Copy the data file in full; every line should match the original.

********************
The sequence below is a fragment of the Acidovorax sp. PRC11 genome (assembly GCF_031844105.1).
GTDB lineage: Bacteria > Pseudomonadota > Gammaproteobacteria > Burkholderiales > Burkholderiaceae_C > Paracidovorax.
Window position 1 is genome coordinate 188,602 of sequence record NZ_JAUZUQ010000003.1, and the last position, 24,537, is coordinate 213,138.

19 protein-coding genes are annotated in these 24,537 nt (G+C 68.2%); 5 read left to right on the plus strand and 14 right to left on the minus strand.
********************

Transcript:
The sequence below is a fragment of the Acidovorax sp. PRC11 genome (assembly GCF_031844105.1).
GTDB lineage: Bacteria > Pseudomonadota > Gammaproteobacteria > Burkholderiales > Burkholderiaceae_C > Paracidovorax.
Window position 1 is genome coordinate 188,602 of sequence record NZ_JAUZUQ010000003.1, and the last position, 24,537, is coordinate 213,138.

19 protein-coding genes are annotated in these 24,537 nt (G+C 68.2%); 5 read left to right on the plus strand and 14 right to left on the minus strand.